I’m afraid the Denver Post’s editorial on Chinese hacking is an exercise in wishful thinking:
The Obama administration responded to the report with a strategy white paper outlining approaches to the problem. It includes putting offending countries on “watch lists” and urging other countries to join in pressuring bad actors to stop their hacking activities. It also, as one critic quoted in The Washington Post noted, refers to strategies already in play. It includes the word “continue” more than 20 times.
The question, then, is what more can be done to combat such activity. We hope the administration is privately pressuring China to cease and desist. But there are other ways, including denial of visas to officials from companies that benefit from the theft, or students and researchers from universities connected to hacking activities. There also is room for more aggressive prosecution of cyber-espionage cases against perpetrators, regardless of who they may be.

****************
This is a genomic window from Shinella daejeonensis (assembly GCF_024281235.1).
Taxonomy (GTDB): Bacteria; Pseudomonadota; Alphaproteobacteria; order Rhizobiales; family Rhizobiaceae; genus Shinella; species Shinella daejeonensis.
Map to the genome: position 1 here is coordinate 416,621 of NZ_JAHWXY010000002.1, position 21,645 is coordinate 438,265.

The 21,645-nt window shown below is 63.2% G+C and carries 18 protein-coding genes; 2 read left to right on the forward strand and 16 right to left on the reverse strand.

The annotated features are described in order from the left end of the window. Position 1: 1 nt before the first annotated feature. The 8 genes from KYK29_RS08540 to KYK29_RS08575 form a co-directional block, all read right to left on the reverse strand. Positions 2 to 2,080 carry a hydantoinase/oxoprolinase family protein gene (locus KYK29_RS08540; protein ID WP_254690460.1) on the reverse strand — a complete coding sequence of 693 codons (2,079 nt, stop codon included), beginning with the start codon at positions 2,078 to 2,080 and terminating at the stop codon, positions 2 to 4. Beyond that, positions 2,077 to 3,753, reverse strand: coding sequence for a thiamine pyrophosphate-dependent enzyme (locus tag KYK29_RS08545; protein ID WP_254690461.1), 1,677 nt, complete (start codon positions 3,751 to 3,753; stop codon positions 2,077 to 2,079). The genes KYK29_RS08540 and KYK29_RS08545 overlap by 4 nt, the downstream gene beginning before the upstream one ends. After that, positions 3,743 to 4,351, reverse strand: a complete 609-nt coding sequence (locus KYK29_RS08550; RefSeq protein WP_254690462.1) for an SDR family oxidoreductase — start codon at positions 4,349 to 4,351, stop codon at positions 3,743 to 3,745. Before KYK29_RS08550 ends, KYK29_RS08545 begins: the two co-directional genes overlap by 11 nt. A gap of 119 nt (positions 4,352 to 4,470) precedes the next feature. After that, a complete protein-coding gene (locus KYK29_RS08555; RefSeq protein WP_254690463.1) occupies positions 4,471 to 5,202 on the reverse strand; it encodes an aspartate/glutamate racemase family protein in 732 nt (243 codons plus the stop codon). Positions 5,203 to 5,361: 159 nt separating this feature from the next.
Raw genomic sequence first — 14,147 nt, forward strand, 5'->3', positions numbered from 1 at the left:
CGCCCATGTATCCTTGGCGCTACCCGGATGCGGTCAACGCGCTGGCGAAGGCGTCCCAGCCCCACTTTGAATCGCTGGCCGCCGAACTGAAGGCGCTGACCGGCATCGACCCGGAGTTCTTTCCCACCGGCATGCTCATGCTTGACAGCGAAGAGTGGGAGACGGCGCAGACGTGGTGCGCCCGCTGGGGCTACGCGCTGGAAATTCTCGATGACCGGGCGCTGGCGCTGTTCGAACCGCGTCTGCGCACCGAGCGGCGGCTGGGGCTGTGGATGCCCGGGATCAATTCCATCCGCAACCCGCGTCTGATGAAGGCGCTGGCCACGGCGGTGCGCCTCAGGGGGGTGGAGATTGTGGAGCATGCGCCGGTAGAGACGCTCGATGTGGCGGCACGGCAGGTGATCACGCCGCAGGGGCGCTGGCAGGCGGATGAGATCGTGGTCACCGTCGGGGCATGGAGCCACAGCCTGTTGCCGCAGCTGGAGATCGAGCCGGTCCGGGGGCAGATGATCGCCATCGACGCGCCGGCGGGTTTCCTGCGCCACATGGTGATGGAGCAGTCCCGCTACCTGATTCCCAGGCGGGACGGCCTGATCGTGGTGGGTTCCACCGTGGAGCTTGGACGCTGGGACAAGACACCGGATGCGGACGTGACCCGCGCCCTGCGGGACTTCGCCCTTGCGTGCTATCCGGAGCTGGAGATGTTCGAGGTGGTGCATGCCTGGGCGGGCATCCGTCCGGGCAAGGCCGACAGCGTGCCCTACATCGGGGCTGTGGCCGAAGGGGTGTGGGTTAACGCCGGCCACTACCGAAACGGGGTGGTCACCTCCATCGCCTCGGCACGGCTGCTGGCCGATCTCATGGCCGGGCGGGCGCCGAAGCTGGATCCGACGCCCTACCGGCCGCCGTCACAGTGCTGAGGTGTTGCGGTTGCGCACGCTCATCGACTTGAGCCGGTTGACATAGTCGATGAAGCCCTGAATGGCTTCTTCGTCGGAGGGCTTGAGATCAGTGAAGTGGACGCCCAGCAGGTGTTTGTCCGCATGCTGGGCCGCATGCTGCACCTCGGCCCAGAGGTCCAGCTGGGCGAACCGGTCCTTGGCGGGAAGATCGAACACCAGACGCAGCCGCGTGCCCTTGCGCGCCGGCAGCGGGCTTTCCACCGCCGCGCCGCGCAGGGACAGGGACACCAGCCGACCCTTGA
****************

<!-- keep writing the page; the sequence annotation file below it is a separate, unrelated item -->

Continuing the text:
I’m afraid the Post’s editors are wrong. It’s not a “delicate matter”. If changing U. S. policy is like turning a battleship, changing Chinese policy is like turning an oil tanker. It can be done but it won’t be fast and subtlety or half-measures won’t be effective.
I’ve already proposed a few measures which may seem drastic but are really quite tame. Here are some more.
Public humiliation. Don’t engage in private diplomacy. Bring it out in public. Condemn the Chinese government’s abuse of civil rights loudly and harshly. Complain about low quality and outright fraudulent products. Seat their diplomats by the kitchen on chairs that are too small and have one leg shorter than another and say why you’re doing it.
Pay bounties to hackers who bring down Chinese networks and can prove they did.
Impose penalties on U. S. companies that collaborate with the Chinese authorities in oppressing and controlling the Chinese people.
Gentle, subtle, polite chiding will get nowhere.